One of my fondest holiday memories was when I gave my two daughters tickets to see a Taylor Swift concert. They were 9 and 12 years old at the time (now they are 17 and 20), and that’s all they talked about for the seven months leading up to the concert. By the way, did I mention I offered to take six of their closest friends? Me, eight pre-teens and 60,000 people at a Taylor Swift concert. Now you’ll understand when I tell you I was a wreck that day.
In my job as a CEO, I’m used to anticipating, planning and strategizing. And in my job as an emergency medicine physician, I’m used to chaos and responding in a crisis. But nothing prepares you for chaperoning eight giggly, rambunctious tweens to and from a concert. I was worried about what could go wrong. What if I lose one of them in the crowd? What if someone gets hurt? How would I explain it to the parents? My list of worries seemed endless.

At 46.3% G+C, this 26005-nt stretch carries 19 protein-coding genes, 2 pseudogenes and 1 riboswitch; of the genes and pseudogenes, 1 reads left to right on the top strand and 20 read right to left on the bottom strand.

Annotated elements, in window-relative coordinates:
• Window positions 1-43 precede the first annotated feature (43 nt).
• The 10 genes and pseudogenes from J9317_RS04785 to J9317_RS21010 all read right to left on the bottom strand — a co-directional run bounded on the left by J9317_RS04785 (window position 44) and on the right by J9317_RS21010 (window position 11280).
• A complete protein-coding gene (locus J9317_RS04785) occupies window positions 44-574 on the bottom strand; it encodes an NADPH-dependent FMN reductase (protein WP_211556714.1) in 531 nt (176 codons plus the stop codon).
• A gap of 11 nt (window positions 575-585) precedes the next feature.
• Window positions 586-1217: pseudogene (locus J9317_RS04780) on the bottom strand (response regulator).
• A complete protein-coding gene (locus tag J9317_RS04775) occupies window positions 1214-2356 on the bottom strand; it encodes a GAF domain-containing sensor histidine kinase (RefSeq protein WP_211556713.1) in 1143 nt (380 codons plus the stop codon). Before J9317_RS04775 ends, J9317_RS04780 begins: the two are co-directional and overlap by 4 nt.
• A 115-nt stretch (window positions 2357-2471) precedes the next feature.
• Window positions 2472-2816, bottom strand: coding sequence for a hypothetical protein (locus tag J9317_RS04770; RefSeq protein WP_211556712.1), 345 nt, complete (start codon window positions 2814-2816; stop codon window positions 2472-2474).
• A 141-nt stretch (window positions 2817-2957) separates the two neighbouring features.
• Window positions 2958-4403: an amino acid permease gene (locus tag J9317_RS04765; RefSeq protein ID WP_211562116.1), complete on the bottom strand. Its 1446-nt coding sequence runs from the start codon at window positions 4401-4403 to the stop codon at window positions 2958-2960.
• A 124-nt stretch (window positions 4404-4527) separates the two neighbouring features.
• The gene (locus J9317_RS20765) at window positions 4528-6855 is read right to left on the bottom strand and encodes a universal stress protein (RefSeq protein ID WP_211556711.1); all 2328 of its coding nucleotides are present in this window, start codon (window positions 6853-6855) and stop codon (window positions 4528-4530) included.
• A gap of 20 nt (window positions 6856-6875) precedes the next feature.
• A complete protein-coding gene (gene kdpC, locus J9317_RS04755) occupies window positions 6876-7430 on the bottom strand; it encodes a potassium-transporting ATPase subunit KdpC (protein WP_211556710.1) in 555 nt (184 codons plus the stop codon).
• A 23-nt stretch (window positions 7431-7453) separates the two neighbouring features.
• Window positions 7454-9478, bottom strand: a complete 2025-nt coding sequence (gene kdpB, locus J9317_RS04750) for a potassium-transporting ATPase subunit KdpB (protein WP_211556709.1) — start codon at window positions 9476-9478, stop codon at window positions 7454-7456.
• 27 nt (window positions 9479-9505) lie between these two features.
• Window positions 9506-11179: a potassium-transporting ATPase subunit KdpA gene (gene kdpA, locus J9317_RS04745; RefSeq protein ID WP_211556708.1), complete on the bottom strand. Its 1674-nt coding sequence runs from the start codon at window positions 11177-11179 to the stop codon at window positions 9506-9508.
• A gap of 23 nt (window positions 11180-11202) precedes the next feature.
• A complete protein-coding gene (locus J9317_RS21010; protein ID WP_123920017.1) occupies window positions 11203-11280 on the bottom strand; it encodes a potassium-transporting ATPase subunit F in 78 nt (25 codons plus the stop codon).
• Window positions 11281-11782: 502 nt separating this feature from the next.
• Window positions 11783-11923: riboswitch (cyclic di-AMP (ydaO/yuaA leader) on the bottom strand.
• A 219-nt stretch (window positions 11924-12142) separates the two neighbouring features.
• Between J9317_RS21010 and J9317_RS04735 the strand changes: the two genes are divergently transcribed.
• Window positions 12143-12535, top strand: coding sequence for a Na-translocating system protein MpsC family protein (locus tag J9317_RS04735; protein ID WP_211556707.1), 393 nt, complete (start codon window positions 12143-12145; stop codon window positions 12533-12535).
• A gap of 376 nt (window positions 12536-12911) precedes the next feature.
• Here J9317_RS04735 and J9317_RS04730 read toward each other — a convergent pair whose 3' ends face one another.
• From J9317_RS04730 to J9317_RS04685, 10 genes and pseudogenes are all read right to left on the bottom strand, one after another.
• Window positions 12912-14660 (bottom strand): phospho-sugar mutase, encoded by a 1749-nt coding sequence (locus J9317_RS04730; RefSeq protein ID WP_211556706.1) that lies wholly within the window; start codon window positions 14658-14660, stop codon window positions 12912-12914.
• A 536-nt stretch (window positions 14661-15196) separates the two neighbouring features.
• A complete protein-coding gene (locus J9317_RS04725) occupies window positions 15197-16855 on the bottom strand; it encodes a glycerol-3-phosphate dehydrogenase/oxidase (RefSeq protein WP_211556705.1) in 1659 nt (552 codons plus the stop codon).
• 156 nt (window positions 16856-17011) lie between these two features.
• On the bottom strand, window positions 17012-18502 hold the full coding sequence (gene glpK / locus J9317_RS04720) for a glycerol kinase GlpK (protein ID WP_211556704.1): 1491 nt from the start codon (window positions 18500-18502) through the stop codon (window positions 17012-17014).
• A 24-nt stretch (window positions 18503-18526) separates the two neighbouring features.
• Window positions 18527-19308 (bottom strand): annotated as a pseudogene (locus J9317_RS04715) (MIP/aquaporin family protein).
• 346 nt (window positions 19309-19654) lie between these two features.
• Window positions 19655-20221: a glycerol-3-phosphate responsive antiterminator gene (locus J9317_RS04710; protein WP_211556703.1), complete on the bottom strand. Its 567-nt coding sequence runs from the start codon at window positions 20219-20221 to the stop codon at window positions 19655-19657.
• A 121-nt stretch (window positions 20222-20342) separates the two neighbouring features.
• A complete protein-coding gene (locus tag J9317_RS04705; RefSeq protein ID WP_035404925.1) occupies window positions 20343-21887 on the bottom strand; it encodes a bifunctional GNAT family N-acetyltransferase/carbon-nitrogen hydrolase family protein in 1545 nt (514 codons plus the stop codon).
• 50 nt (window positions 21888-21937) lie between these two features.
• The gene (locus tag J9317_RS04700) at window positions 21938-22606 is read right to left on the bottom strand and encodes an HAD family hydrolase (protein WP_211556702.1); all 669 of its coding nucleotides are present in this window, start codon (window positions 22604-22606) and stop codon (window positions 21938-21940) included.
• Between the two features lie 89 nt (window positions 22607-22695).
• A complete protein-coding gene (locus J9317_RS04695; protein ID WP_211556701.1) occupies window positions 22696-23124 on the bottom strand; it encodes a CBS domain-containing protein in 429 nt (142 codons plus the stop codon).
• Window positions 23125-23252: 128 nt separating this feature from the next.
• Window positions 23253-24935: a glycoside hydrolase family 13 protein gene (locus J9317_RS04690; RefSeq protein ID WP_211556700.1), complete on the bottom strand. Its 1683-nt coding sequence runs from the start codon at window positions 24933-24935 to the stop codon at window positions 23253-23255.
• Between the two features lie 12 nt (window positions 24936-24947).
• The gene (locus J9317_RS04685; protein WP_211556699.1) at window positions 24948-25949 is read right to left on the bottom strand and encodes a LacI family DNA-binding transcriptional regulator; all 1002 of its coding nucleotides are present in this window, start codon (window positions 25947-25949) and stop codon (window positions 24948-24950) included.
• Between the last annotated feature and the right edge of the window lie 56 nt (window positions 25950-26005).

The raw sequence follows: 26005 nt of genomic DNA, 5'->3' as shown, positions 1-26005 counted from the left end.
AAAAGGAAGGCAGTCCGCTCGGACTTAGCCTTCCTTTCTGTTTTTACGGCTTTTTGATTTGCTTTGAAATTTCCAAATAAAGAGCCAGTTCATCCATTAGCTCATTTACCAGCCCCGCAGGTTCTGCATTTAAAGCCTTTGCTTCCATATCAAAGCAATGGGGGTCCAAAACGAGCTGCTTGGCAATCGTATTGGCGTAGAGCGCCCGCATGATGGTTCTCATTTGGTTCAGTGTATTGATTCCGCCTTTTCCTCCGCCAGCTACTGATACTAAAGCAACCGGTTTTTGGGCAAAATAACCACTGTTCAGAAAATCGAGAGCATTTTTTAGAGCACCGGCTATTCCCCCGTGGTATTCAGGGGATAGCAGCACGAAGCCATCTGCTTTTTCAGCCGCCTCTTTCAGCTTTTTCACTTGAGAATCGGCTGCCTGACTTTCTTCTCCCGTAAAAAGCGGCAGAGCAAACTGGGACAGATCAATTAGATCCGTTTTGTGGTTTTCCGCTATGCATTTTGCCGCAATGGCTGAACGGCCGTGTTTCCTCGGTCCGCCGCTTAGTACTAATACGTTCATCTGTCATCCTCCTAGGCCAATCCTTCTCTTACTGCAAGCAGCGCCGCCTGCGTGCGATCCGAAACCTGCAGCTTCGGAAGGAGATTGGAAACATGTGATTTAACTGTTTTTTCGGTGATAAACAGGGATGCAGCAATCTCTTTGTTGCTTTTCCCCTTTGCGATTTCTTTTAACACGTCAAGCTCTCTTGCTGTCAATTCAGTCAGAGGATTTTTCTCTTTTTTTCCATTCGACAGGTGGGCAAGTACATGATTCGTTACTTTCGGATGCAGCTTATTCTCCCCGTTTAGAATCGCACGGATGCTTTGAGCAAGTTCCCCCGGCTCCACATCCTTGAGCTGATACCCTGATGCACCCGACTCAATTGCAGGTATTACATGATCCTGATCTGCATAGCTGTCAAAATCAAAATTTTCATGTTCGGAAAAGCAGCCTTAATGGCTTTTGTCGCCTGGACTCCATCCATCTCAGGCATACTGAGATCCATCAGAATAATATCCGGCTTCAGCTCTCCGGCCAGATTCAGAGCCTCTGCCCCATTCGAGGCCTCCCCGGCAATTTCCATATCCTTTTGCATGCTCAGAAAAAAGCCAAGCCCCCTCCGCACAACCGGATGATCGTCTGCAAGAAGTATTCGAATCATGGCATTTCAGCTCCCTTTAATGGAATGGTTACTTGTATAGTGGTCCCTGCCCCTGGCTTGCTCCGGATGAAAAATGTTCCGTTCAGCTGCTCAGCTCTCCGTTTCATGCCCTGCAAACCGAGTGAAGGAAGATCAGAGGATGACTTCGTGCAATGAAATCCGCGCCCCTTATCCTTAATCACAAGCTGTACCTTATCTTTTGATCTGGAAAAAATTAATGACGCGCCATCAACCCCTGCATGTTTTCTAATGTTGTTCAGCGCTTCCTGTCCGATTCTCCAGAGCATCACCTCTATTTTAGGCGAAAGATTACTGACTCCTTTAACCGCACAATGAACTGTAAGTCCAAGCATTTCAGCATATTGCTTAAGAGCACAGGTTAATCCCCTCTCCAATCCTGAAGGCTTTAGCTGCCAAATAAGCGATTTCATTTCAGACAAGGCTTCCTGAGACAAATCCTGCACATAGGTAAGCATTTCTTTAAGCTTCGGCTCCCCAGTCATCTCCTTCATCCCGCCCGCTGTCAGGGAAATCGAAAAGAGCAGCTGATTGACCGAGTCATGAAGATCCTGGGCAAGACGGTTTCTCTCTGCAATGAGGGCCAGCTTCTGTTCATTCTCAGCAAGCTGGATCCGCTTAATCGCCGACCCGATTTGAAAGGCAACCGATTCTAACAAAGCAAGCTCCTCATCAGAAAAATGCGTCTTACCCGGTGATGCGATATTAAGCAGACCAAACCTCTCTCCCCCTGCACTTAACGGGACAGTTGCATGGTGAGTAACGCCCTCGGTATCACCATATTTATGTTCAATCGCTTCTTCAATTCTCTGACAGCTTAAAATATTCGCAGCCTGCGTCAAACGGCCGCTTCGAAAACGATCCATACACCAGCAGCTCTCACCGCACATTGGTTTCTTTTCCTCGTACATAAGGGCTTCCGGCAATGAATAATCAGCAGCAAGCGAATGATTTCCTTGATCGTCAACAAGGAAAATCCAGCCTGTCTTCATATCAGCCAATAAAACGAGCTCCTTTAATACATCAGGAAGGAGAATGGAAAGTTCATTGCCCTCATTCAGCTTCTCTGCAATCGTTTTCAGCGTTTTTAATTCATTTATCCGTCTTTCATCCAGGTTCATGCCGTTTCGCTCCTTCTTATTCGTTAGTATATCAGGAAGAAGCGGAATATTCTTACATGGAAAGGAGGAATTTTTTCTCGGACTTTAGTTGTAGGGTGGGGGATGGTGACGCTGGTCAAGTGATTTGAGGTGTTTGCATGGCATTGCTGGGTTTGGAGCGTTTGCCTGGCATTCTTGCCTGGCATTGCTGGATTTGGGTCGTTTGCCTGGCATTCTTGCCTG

When the concert was over, I couldn’t wait to leave and get all eight kids safely back to my house. But those girls had the time of their lives. To this day, all eight of them still talk about that concert and my daughters think of it as the best Christmas present ever. And when I look back on that day, I wish I could have relaxed a little and enjoyed that moment with my kids and their friends instead of worrying about what might go wrong.
I share this story so that we all can remember to pause during the crazy, sometimes chaotic holiday season, take a deep breath, enjoy the time we have with our friends and families, appreciate being in the moment – knowing that we could be making a holiday memory that will be cherished long into the future.
Whether you are traveling to visit friends and family or staying close to home – whether you are celebrating Hanukkah, Winter Solstice, Christmas, Kwanzaa or whatever you celebrate this season – I hope you have a wonderful, peaceful and memory-making holiday!
Thank you for all that you do!